So the day started in Birmingham with Lizzie enjoying marmite on toast and some hearty cereal for everyone else. Now a quick drive down the road from Granny and Grandpa Pugh’s lives our good friend Mary. A few things you should know about Mary, she collects teaspoons, loves pork and makes amazing cakes.
Today’s offering was a chocolate, raspberry and fresh cream affair, covered in a scrummy chocolate truffle! The recipe will be making its way on to our recipe page very soon. Mary (aka Hilda Tonks) is a clever soul and gave us a crash course in the wicked ways of Tesco and market monopolies, she even backed this up with some reading homework. Further down the course of the challenge some of this intellect will be coming your way.
After Mary’s followed a typically Team Pugh chaotic dash across the country, via a chiropractor, Ian’s work, and home for some car maintenance and creating a homemade butcher’s block. The final stop on the mystery tour was Granny and Grandpa Gray’s house, where awaiting Ian was Derek…………
Now whilst he grew up in a city Ian has always fancied himself as a bit of a country boy, and despite keeping chickens, growing his own veg and spending the winter in his wellies there was one countryside rite of passage that he had not completed, butchering an animal! He had not killed it himself, however he was excited by the prospect of joining the ranks of true country dweller!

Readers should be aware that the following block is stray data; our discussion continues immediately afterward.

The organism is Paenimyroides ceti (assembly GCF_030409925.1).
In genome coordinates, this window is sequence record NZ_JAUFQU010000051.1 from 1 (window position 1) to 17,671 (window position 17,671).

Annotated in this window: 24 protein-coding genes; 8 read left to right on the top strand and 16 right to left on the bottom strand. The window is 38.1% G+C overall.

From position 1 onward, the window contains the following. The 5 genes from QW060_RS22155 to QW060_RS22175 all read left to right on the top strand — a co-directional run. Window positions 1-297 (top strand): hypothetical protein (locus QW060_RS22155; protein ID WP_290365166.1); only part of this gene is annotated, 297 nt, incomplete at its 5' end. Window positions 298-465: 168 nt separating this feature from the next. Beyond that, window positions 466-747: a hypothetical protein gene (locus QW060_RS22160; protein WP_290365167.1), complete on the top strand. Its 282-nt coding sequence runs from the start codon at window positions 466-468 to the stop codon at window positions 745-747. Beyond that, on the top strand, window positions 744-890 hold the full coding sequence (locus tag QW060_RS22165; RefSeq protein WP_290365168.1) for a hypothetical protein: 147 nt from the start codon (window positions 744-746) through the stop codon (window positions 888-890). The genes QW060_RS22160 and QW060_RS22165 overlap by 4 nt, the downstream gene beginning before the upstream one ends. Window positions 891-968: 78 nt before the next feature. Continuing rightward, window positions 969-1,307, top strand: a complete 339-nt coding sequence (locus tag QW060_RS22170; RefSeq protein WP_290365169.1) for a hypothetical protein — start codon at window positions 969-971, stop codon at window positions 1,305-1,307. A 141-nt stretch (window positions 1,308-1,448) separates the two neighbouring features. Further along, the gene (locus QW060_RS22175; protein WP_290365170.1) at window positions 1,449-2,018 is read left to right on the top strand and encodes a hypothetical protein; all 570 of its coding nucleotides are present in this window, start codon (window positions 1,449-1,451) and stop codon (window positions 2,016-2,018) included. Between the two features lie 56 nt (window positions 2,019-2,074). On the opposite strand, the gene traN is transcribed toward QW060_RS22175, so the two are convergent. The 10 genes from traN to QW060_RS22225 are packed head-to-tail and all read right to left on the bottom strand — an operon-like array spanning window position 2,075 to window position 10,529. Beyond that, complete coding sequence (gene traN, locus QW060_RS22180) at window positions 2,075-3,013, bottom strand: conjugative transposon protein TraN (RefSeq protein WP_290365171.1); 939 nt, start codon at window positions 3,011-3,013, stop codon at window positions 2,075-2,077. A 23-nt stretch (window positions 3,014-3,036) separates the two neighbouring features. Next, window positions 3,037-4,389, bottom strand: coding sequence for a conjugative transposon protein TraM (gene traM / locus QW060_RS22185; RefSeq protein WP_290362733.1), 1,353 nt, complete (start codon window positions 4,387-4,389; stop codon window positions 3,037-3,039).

Now we know that not everyone will be particularly excited by the ideer of butchery, so we will spare you all of the gory deertails, and just state that the animal lived a happy life and was killed quickly and humanly, and following a lesson in skinning and jointing the animal we are left with a lovely collection of meat.
Some people may disagree with butchering your own meat, but any £3 chicken you buy from a supermarket has been kept in cramped conditions and rushed to a ready to eat age to make them profitable. Animals that have lived in the wild have had free run of the land, eaten what they wish and been given the correct amount of time to grow.
Several hours after starting on the deer the table was full of fresh meat, and the Gray’s and Pugh’s had got a front leg, hind leg, mignon fillet, loin fillet, rack of ribs and a bag of stewing meat each. Team Pugh decided to cut their back leg (which as one joint would probably feed about 16) into individual joints, and so have 7 Team Pugh sized joints in the freezer!
A jolly successful day was concluded with some cheese, pork pie and biscuits by the fire, and a conversation about how we seem to spend all of our time either a) thinking about food, b) discussing food, c) preparing food, d) eating food or e) talking about what we are going to be eating next! We are possibly obsessed, deer oh deer!